Fast forward to 2021, and the whole world has shifted significantly. How do you read cues and connect with others from behind the screens? Especially when more than 70% of communication is non-verbal. Did that sign-off in the email sound passive-aggressive? How many emojis are too many? And when chatting to a Gen Z, should you watch out for full stops at the end of sentences because they may come across as intimidating? (That’s a real thing. Go figure.)
Product Manager or Product Therapist?
Here we get to the cherry on top.
Product management is, at its core, a people's business (read: emotional people). Our universe revolves around collecting feedback to understand our users, their needs, emotions and pain points. We then work with our clients, engineers and designers to come up with solutions on how to solve the issues. More often than not, we have to distill emotional attachments from evidence. Sometimes, we get it right straight away, and sometimes we go around in circles, iterating and making tweaks until we get it right by the customer. This is all at the essence of agile delivery, which lets us do this at a defined pace.
Ultimately, however, it's all about collaboration, communication with others and steering the ship in the right direction.
Ask any product manager and they will tell you that a "day in the life of a PM" will definitely include shuffling meetings in a calendar to make sure that everyone is heard, and that everything is communicated.
It can easily seem as though we’re a bit like therapists: hearing out our customers, consulting other experts in specific fields, making recommendations and prescribing decisions based on our findings. And it’s all being done with a fine needlework technique to ensure the final outcome is fantastic and everyone is happy. (If you ever visit our office, you'll also see that we even have comfy sofas to lay down on, for both the therapist and the patient.)
Let's imagine this hypothetical scenario:
An online retailer is struggling with its conversion rates. Users are supposedly filling up their shopping carts, but they’re not going through with the purchases. The real challenge here is actually four-fold.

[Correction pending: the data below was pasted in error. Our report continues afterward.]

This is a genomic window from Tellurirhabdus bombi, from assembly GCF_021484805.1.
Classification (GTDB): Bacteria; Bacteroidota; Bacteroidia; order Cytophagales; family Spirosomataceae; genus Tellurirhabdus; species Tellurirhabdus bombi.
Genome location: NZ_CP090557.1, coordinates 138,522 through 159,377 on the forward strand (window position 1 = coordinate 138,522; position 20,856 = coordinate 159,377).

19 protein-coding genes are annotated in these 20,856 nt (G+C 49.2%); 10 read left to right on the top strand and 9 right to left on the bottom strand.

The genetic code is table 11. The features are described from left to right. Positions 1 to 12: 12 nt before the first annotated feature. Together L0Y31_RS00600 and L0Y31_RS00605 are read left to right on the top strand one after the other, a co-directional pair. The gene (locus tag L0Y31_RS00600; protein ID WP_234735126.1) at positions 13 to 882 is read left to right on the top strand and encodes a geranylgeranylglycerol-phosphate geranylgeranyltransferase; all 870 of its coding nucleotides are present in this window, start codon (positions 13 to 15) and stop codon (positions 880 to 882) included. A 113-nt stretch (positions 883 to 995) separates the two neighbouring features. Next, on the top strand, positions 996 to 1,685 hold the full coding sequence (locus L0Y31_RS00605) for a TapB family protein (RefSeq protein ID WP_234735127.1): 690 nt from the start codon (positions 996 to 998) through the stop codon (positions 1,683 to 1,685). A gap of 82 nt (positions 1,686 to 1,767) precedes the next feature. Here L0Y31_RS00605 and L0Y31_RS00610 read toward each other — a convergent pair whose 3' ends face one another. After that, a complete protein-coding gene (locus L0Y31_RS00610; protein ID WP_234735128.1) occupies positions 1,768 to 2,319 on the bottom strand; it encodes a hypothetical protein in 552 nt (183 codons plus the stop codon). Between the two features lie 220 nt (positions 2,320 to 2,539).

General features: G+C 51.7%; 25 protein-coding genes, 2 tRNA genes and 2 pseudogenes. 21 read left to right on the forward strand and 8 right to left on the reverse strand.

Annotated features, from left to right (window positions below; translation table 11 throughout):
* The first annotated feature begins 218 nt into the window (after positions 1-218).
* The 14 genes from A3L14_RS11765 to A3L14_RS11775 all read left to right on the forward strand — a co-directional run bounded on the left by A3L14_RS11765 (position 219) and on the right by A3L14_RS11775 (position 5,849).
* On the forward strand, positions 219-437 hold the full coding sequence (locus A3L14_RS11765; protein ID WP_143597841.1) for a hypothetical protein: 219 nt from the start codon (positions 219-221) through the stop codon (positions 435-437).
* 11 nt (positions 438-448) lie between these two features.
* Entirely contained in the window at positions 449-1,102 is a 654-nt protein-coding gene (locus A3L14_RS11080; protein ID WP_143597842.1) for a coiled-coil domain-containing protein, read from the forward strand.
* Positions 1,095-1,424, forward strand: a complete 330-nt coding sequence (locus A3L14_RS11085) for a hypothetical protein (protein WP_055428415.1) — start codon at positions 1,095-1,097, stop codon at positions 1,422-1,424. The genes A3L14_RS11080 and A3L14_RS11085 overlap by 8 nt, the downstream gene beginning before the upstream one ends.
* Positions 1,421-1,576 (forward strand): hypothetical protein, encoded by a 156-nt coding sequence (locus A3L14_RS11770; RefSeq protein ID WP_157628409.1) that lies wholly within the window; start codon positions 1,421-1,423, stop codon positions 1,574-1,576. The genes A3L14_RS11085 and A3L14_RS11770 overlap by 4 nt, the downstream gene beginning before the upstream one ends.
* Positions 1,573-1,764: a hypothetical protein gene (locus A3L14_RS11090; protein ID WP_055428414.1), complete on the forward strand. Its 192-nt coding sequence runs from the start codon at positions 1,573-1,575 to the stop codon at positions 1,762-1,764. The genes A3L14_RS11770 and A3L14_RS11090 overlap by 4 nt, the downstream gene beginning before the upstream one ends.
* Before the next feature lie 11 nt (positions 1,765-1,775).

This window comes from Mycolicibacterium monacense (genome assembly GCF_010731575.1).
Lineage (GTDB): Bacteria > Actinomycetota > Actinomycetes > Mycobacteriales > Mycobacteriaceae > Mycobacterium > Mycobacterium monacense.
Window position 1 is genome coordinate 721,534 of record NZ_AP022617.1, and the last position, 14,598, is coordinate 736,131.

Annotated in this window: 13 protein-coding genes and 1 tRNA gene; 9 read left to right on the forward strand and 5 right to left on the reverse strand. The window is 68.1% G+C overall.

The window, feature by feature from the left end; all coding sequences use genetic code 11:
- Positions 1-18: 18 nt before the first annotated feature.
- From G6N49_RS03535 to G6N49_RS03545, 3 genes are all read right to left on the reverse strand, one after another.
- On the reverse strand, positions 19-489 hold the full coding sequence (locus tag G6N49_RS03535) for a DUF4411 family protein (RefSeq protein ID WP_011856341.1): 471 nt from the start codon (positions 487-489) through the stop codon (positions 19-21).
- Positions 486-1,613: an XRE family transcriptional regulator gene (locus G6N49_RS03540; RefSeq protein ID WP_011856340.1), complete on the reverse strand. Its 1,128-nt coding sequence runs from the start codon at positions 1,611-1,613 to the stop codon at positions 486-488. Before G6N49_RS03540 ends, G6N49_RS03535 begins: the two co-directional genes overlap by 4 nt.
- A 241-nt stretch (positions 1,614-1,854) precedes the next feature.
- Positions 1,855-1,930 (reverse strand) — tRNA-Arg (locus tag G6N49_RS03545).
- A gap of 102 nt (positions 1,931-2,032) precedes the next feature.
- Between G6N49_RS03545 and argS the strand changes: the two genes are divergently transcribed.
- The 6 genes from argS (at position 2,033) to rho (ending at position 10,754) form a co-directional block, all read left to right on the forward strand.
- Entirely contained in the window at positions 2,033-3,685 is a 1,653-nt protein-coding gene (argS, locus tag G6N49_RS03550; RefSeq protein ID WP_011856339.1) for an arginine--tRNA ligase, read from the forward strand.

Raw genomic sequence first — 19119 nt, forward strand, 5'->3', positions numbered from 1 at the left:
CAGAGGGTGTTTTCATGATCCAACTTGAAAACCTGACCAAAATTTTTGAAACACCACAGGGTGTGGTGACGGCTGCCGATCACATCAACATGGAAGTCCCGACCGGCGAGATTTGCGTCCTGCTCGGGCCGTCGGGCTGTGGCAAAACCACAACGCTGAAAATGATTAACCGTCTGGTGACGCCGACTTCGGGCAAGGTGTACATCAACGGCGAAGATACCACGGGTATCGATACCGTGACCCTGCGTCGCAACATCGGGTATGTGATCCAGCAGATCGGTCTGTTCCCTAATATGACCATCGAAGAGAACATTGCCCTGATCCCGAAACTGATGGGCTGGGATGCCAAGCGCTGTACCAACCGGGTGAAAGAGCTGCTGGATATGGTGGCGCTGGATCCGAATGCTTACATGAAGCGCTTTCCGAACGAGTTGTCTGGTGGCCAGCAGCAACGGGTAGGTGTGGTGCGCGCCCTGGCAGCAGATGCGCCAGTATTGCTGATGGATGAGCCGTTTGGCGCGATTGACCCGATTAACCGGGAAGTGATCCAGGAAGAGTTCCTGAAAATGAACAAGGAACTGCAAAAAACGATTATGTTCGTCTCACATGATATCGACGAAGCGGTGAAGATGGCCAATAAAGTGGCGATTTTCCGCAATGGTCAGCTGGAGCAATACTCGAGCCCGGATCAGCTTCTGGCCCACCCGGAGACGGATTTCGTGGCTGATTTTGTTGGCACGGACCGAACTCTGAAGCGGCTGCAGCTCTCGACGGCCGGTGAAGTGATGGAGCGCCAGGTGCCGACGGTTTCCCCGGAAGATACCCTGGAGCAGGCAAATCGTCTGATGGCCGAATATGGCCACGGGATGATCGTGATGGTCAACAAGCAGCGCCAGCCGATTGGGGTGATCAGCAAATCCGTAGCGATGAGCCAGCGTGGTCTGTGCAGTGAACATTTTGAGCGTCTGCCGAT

1) Senior managers wanting to scale up globally.
2) Middle management is pursuing a mobile app to level up with industry peers.
3) Designers and engineers are proposing costly changes to the website.
4) The customer support center is overwhelmed with complaints regarding delivery.
How does one solve this? At no point will the decision-making and prioritization be easy with that wide range of people making strong claims behind your back. Sure, you could run, but you can also face and embrace it! Try to understand the full context and everyone’s perspective. What is motivating each of them? What are they trying to achieve?
Empathizing with others helps you have those difficult conversations. It enables improved mutual understanding. The goal should not be favoring one opinion over the other but, rather, becoming fully aware. It’s a balancing act between rationale and emotion.
With all of this knowledge, we put the product manager hat on and get it right.
Define the problem statement, draft what job needs to be done, observe results, collect feedback and iterate! The customer is delighted, everyone is delighted, curtains close.
Power Up Your Skill
So, how does this make you feel? Are you wondering where to start with boosting your own emotional intelligence? Or do you feel fully armed to tackle the next challenge? Wherever you are on the spectrum, I think there are a few traits worth nurturing:
- Empathize. Put yourselves into other people's shoes, understand their perspectives and their drivers/motivators/values.
- Embrace diversity. Learn and do not judge new points of view and frames of reference.
- Get comfortable with the uncomfortable. Change is constant and uncertainty is around every corner.
- Listen and communicate. 30% of communication is verbal; use it wisely.
As you can see, it's not rocket science. More importantly, it's relevant to everyone — not just product managers and definitely not just in the business context.
There are plenty of evaluation tools that can help you identify what you should focus on. Sometimes you won’t get it right, but that's ok, too. As long as you learn from it, it was worth it!
These skills are something we are continuously sharpening at STRV. Learning opportunities come in the form of workshops, events and evaluations. They also arise simply from day-to-day interactions with teammates and clients — just one of the benefits of being part of an international company.
Take the Product Team as an example. We are home to three TCKs and represent seven nationalities from five continents. I can confidently say that cultural differences, understanding various points of view and an innate sense of empathy are foundational for us as a unit.
So whether you’d like to join our team or are a potential STRV partner, no matter where you’re from, please get in touch! At the very least, it’ll be a fun conversation.